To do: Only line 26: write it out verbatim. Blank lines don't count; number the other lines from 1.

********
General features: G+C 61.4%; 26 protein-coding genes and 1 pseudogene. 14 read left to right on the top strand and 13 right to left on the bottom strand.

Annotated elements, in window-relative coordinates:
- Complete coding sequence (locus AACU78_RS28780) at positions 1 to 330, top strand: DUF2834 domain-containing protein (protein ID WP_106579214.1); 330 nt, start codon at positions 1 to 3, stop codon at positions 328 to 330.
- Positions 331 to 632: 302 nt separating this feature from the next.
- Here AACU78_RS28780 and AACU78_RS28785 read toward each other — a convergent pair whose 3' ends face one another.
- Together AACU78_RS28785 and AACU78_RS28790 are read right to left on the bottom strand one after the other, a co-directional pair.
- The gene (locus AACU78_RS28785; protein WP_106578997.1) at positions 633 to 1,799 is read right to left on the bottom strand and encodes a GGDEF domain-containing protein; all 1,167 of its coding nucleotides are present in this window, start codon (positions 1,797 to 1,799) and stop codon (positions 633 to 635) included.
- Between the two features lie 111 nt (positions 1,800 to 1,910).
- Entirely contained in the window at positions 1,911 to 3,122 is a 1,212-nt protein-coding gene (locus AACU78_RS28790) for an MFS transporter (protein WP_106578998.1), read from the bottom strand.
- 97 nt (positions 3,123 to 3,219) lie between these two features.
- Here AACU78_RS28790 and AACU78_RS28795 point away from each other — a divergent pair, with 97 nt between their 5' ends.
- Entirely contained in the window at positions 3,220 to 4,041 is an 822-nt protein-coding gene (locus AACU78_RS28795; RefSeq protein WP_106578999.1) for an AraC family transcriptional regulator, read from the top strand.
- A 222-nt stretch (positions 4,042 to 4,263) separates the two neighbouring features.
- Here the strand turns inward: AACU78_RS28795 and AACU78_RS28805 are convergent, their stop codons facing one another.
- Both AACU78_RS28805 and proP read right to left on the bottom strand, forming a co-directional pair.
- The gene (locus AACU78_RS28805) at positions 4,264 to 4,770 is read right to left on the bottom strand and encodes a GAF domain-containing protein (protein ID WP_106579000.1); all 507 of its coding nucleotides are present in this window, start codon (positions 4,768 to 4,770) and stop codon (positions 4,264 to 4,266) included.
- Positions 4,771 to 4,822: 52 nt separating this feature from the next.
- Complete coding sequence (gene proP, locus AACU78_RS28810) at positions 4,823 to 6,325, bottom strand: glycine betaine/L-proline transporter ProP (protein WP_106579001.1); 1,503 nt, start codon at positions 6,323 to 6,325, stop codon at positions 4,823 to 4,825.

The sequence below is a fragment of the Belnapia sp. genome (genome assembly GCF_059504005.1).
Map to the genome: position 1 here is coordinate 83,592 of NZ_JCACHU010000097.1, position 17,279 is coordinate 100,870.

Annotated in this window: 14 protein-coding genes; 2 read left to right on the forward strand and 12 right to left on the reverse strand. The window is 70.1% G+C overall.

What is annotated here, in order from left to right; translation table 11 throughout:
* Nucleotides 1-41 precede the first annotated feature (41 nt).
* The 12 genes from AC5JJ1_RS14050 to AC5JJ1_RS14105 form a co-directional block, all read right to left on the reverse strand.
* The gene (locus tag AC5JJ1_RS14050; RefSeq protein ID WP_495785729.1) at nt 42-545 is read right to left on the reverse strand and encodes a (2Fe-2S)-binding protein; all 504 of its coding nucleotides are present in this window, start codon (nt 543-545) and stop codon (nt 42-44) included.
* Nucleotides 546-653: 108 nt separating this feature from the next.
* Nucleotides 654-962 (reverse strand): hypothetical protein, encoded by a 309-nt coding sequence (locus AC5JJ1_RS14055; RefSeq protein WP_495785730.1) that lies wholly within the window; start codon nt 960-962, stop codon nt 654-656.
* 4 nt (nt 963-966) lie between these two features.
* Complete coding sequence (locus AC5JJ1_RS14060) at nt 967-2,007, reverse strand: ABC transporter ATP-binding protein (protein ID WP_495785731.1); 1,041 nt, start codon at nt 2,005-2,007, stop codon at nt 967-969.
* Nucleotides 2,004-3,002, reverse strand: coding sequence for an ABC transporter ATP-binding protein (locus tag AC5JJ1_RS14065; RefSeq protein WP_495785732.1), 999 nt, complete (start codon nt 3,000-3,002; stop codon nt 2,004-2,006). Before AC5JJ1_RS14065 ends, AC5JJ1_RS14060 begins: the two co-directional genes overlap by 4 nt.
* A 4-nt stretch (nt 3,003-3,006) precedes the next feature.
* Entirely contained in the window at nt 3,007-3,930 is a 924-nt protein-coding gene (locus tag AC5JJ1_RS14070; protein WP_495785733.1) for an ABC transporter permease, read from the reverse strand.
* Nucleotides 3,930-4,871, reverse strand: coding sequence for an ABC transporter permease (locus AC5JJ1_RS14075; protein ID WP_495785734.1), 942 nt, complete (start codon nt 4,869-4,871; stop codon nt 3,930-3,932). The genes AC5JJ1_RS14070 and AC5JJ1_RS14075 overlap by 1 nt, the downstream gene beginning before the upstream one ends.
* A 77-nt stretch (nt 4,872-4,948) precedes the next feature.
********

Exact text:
* Nucleotides 546-653: 108 nt separating this feature from the next.